However his final performance chapter plays out, let us give thanks and always cherish Milwaukee’s preeminent hometown male jazz singer.


Heirloom passes the modern jazz tradition down and forward

(L-R) Saxophonist Jeanne Marie Farinelli, drummer Hannah Jonson and guitarist-composer Ben Dameron are the core members of Heirloom.

Heirloom will perform at 8 p.m. Friday, Sept. 15 at Bar Centro, 804 E. Center Street, Milwaukee. For information:

One of the brightest and most auspicious recent manifestations of the Milwaukee jazz scene is a band called Heirloom. Their name seems well considered, as one senses how two distinctive talents, a man and a woman, have begat at jazz group with a firm sense of modern jazz tradition—the valuable object, in effect—and the skill and imaginative vision for how to cultivate their sense of it in beautiful and stimulating form.

The group is the byproduct of the confluence of guitarist-composer Ben Dameron and drummer Hannah Johnson, both rather unique musicians who add up to something greater than their parts. Dameron has developed into an electric jazz guitarist of distinct authority after becoming an accomplished classical guitarist. But the jazz bug bit him at some point and the first time I saw him perform was playing jazz solo on his classical guitar, at a house concert he shared with singer-pianist Anthony Deutsch a few years ago.

I first saw the couple sit in for one Thelonious Monk tune at Bar Centro in Milwaukee a few months ago. This one tune signaled the couple’s ease with the jazz tradition. Dameron was fleet and harmonically astute, as excellent as I anticipated on electric guitar. Johnson was an immediate revelation on this tune. I’d heard of her leading her own jazz group and good things about her. But she stunned me with her effortless mastery of modern jazz swing, in the propulsive style that makes the music a stimulating, sparkling conversation. Frankly, Johnson outplayed the drummer in the band she briefly sat in with and, I dare say, after seeing her now twice with Heirloom, she’s as good a jazz drummer as any in the region. I think of one who’s comparable with straight-ahead, yet more versatile, but damn, she swings like a windblown willow tree.

Feeling the Music

She flips out rimshots, tom-tom thumps, triplets, and paradiddles with the accenting flair of a master linguist. The language is jazz but you feel it sooner than you comprehend it, which is the way it should play. 1

Out front is tenor saxophonist Jeanne Marie Farinelli, another superb player. I heard a pensive, lyrical quality in her tone which reminds me of Wayne Shorter, as does her resourceful use of her horn’s full range, with occasional bottom notes for powerful punctuation.

The band opened the set with Miles Davis’s “Nardis” which resembles a Shorter piece in its epigrammatic spaciousness, so I momentarily mistook it for a Shorter tune even though I’ve played it many times on piano and it was actually made famous by pianist Bill Evans. That seamless stylistic commingling, intentional or not, seems one nominal quality of Heirloom’s style.

Similarly, their rendition of Thelonious Monk’s “Let’s Cool One” blended sensibilities: graced with lyricism like a garland of smoke curving around a line that typically rises like a cubist sculpture.

Although Johnson handled band introductions and naming the tunes, Dameron seems to be the conceptual leader. He typically polished the thematic statements to a gleaming sheen by harmonizing his guitar tightly with Farinelli’s sax. That, and his frequent use of a “chorus” pedal, recalled the “bright sized life” of Pat Metheny’s popular quartet.

Impressive originals

Plus, he filled out the two sets with his ambitious, impressive originals. The first one, “Messages from the Deep” was a drink of water you might drown in if your mind can’t swim. When I asked him if it was 64 bars through-composed, he just laughed and said “Yes, it’s pretty long. That came out of me one day when I was really feeling something deep way down inside.”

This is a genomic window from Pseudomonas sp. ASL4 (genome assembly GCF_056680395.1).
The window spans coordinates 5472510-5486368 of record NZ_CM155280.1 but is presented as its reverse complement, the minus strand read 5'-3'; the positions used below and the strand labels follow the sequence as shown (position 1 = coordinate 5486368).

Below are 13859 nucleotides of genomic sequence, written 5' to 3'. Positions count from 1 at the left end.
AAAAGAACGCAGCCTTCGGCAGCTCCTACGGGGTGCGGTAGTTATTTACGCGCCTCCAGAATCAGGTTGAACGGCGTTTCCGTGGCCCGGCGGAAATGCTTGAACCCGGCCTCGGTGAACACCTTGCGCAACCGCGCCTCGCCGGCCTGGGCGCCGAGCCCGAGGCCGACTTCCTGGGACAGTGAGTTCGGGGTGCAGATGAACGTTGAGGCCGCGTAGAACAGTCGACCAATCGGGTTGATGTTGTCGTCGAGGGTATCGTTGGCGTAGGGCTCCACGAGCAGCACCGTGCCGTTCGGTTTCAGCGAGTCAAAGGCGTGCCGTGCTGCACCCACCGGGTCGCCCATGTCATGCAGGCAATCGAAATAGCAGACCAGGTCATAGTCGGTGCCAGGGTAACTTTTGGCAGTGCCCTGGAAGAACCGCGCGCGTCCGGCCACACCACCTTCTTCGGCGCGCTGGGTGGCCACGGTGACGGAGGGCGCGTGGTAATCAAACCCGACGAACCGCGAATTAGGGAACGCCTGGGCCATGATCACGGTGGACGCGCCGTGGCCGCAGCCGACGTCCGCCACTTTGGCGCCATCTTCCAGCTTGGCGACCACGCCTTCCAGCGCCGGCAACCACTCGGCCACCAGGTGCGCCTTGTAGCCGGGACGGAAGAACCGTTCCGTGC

He explained that he’s a fan of sci-fi, like Dune (another Dameron tune, “Spice Trance,” specifically honors a scene in that book), and enjoys writing with a feel for metaphysical atmosphere, though his tunes are far more substantial than, say, typical New Age music, which often trivializes science fiction and metaphysical sensibilities.

Watching Dameron is revealing and sometimes amusing. He spent most of the gig with his right foot on the “chorus” pedal (though not overdoing the device), but the posture seems ingrained—classical guitarists always use a right-foot stand, which the pedal resembles. Then, while soloing in fast grooves, his left foot swung back and forth like a slightly overwound clock pendulum.

The current bassist is John Christensen, the band’s elder statesman, who lends vibrance, musicality and gravitas to any band. Plus, he’s the living pulse, a crucial quality.

By contrast was a guest pianist. Heirloom has worked as a quartet, which they did when I heard them play a few weeks earlier, at the Brady Street Festival. And outdoors, they cranked the volume and sounded like a great fusion band. At Bar Centro, dynamics and the repertoire were more tempered.


Heirloom as a quintet at Bar Centro recently, with pianist Lucas LeBeau (far left) and bassist John Christensen background). 

But Dameron had described the pianist sitting in as “a 17-year-old wunderkind.” Check that box. Slender, dark-haired Lucas LeBeau might resemble a young Jackson Browne, but even more boyish. Yet he has the extraordinary facility of someone deeply trained, if not innately gifted.

LeBeau seemed to ride the sustain pedal a bit much, perhaps striving to approximate the leader’s spiritual atmospherics. But he sounds like a keeper and Dameron hopes he remains one.

The guitarist is an imaginative thinker. But make no mistake, this is a serious but buoyant band. Both leaders, especially Johnson, brim with joy as the group percolates, and you hear their smiles in the music.

This band is a vine-fresh, living heirloom of jazz, something I’d buy as readily as anything in an antique shop, because you always feel their bass pulse and musical arteries, not just redolence of past glory.

Yet, like the most timeless jazz, Heirloom’s improvs reveal the mining and molding of artistic thought in real time.


This article was first published in Shepherd Express, here:
1. Hannah Johnson earned a degree in jazz studies at Indiana University’s prestigious jazz studies program.